As a businessman, I meet people daily. Sometimes, I feel I’ve encountered the women of my dreams.
But as a man, I have come to realise that no one woman is alike. Each woman I meet is significantly different and superior to the next, in her own way.
When I explain how she is superior, you may be able to see how she is different. Savannah is the woman who knows what to say and how to say it; the type of woman to make a shy man comfortable.
Her natural demeanour may seem flirtatious to most, and it brings out the insecurities of other women.
She was taught to present herself as a lady, and can hold an intellectual and charismatic conversation.
But from where I sit, she dominates the conversation in ways that pushes my back against the wall.
Never will she look through my phone, yet she questions the credibility of love that I show, constantly asking, “How much do you love me?”
Sometimes she says, “Tell me how much you love me.”
Hidden insecurities from seeds I didn’t plant, but the burden of the branch I have to carry if I want the relationship work.
A man by the name of Abraham once told me, “Every woman is only yours for a period of time. No woman is one man’s property.”
He said this to me while I was married, and I believed that my wife was being unfaithful. I looked carefully at my participation in and my commitment to the marriage, and what I could have possibly done different and there wasn’t anything that I could have.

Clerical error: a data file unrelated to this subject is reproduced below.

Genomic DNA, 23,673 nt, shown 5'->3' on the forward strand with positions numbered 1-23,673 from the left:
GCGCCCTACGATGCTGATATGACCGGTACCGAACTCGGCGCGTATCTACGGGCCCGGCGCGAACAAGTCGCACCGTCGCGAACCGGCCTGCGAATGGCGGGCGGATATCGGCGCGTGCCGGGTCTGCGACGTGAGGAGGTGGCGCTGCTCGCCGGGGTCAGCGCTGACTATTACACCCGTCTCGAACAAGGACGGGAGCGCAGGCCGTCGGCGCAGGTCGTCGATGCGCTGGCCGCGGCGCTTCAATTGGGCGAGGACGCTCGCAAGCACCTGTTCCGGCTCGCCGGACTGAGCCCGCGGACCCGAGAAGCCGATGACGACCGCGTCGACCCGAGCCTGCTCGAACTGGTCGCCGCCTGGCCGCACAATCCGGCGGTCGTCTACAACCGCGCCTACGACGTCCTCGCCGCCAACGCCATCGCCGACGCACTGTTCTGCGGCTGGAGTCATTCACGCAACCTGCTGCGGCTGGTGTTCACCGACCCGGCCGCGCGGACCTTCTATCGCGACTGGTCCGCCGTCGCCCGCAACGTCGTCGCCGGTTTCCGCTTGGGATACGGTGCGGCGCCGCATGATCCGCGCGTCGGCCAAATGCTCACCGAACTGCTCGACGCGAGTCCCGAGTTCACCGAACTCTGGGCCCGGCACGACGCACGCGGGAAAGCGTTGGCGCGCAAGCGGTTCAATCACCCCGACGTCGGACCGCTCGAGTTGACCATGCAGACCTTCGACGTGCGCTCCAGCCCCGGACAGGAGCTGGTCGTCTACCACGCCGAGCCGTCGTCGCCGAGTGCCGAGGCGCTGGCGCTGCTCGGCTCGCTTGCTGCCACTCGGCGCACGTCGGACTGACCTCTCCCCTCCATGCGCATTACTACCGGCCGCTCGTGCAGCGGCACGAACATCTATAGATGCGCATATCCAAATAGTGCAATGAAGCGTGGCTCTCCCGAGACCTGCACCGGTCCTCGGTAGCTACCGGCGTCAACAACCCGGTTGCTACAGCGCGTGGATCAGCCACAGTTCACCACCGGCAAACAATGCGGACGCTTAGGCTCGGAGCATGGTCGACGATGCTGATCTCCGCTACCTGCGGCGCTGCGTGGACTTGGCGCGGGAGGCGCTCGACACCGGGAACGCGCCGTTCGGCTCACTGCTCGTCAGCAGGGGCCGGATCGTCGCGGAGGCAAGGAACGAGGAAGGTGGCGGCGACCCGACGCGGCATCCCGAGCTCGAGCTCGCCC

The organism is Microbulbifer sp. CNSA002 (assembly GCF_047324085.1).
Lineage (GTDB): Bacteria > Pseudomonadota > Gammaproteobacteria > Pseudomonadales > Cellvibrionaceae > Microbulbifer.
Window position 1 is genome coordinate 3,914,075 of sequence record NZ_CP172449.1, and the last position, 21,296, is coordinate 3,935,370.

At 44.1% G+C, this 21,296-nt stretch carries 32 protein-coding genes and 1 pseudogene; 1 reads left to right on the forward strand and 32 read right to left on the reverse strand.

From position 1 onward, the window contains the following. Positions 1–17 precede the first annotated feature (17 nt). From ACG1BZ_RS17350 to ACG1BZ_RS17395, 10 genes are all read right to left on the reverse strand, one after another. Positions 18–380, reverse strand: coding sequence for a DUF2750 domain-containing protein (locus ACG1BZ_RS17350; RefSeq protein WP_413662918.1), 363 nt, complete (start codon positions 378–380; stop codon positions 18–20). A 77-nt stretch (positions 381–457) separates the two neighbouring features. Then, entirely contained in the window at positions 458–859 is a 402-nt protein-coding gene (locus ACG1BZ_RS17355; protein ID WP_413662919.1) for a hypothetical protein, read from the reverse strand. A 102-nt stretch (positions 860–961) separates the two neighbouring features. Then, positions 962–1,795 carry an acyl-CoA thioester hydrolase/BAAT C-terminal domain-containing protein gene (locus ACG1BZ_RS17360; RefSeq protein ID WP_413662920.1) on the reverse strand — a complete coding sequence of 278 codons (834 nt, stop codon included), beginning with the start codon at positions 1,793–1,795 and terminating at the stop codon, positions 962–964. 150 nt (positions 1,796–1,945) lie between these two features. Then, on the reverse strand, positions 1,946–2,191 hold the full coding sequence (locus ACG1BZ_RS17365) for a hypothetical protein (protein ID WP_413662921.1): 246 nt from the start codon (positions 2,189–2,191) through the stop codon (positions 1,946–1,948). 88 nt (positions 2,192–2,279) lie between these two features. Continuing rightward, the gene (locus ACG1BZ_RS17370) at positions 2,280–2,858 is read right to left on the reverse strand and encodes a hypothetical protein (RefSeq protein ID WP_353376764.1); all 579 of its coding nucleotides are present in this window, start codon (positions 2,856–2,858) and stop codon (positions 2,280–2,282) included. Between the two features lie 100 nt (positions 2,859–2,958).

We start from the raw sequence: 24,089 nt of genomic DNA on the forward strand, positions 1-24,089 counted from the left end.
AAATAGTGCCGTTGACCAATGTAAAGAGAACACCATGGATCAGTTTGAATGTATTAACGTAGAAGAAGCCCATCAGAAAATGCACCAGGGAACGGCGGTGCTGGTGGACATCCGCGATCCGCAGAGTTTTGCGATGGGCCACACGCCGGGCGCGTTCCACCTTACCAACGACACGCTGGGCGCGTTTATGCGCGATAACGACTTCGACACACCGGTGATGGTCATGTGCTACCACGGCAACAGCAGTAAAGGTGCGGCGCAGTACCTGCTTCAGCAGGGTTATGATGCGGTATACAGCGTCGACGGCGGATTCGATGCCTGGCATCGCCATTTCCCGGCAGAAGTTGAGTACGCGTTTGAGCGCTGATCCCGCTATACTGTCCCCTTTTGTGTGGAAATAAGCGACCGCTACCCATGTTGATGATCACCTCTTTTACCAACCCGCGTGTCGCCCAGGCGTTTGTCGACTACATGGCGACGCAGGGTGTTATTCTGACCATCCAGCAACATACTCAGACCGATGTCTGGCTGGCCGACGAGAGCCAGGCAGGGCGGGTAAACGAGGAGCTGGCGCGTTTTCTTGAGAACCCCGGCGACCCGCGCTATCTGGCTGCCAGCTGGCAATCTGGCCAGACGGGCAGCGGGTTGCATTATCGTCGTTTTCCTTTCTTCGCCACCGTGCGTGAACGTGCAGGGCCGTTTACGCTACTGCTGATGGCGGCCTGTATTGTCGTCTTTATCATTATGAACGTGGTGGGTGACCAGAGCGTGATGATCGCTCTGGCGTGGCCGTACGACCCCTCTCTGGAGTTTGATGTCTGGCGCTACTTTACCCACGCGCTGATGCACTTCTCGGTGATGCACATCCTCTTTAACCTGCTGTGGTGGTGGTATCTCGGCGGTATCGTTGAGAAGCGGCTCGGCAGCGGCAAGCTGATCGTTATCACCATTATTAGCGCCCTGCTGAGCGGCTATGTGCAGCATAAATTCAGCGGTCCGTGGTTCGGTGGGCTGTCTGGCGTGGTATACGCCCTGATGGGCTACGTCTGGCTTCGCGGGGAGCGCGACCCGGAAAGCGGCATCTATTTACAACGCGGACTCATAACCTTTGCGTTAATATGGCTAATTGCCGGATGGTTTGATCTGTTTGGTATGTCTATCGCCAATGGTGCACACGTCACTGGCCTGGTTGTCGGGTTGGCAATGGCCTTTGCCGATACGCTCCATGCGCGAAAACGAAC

I cooked, I cleaned, I provided, and I surprised her. But none of those things could provide the void I was required to fill. I was in love with her, but she wasn’t obligated to be in love with me.
My friend possessed characteristics just like her father—I couldn’t deny it. He was almost the same height, body type and had similar mannerisms. Her father’s attention was what she had longed for, but never received. Now standing in front of her is a man who can satisfy her void and pain, she said.
This is the justification for her reasoning?
In my perspective, cheating is a choice that people make and some have a greater urge to do so than others.
The urge. The difference between resistance and temptation.
More often than not, cheaters’ excuses are so cliché: “I didn’t mean too.”
Even I have used that phrase at least once. Love and cheating have nothing in common. You ever heard a person cheat and blame love? They don’t even blame themselves. The cheater will usually blame the other person, or create a lie.
The lie plays the role of fear, which hides the truth. I don’t know why people cheat but I do know people have personal reasons, especially when they feel that their desires that can’t be filled.
It’s vital that we try to forgive the cheater, not for their understanding but for our healing. And if we get the opportunity to receive closure don’t forget to ask the other person genuinely why they did what they did.